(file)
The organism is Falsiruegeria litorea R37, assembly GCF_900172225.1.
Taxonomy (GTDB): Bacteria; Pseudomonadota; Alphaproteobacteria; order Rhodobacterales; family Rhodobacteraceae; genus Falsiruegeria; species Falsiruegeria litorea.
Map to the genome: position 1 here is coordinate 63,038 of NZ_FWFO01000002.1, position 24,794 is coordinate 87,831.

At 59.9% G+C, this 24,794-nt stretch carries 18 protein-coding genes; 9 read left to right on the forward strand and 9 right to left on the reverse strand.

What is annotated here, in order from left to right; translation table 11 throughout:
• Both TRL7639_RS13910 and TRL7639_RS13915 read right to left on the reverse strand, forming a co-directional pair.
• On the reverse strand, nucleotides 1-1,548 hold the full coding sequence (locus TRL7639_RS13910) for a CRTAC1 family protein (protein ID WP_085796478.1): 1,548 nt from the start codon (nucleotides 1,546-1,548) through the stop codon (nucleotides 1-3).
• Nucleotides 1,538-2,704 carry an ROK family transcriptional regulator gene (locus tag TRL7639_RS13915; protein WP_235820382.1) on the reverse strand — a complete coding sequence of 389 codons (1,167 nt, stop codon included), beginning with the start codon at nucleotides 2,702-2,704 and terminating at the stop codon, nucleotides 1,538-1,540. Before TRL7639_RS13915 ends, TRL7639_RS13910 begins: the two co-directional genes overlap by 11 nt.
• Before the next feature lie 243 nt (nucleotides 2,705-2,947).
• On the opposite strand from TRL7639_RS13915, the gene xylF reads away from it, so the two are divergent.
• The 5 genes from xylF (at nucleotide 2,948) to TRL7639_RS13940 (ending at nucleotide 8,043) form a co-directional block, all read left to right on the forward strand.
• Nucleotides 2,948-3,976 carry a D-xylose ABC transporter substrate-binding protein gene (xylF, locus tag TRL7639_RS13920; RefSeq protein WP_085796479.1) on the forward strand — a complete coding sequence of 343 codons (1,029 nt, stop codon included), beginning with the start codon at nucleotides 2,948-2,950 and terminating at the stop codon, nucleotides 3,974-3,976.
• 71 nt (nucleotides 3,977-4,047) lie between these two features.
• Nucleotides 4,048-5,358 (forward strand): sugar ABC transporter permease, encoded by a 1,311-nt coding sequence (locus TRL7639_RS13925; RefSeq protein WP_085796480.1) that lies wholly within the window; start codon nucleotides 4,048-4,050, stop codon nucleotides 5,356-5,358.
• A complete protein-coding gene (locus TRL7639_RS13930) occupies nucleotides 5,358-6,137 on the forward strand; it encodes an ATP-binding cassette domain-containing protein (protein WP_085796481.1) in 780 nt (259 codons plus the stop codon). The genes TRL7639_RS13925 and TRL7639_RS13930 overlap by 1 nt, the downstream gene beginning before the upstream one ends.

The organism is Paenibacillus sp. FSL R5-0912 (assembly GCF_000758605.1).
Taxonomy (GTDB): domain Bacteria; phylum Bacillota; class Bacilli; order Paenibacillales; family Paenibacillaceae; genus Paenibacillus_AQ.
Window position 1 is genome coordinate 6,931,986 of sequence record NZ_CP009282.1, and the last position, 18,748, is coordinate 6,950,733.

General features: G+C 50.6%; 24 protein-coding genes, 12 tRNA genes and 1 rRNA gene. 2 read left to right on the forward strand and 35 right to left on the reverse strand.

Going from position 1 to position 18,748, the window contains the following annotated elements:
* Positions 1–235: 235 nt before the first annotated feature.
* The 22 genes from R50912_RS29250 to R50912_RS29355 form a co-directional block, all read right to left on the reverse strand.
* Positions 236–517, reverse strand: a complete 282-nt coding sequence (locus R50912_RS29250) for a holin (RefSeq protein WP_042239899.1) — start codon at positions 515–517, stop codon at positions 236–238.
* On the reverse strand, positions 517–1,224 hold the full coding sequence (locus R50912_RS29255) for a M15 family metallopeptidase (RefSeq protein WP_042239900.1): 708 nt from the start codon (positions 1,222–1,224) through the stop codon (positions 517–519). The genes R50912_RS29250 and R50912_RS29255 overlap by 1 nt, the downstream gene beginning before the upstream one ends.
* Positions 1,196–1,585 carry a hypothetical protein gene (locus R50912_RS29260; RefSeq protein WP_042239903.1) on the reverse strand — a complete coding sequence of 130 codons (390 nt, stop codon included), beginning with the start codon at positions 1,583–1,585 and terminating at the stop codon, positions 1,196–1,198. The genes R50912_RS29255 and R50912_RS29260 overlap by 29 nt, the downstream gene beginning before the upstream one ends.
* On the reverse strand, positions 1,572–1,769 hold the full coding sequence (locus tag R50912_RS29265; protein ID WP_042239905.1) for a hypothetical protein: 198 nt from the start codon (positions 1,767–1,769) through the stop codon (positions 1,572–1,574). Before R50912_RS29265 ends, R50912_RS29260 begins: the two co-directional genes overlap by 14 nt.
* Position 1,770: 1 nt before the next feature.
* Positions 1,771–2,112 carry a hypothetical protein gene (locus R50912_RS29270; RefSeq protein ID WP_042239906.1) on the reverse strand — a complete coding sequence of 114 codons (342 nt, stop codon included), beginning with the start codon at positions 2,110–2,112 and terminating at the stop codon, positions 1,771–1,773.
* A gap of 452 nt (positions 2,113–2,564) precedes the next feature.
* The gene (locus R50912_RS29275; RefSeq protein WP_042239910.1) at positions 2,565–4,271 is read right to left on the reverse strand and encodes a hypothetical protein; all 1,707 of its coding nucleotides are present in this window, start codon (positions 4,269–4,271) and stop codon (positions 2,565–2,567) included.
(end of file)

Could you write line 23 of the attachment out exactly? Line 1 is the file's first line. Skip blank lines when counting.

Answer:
* Positions 236–517, reverse strand: a complete 282-nt coding sequence (locus R50912_RS29250) for a holin (RefSeq protein WP_042239899.1) — start codon at positions 515–517, stop codon at positions 236–238.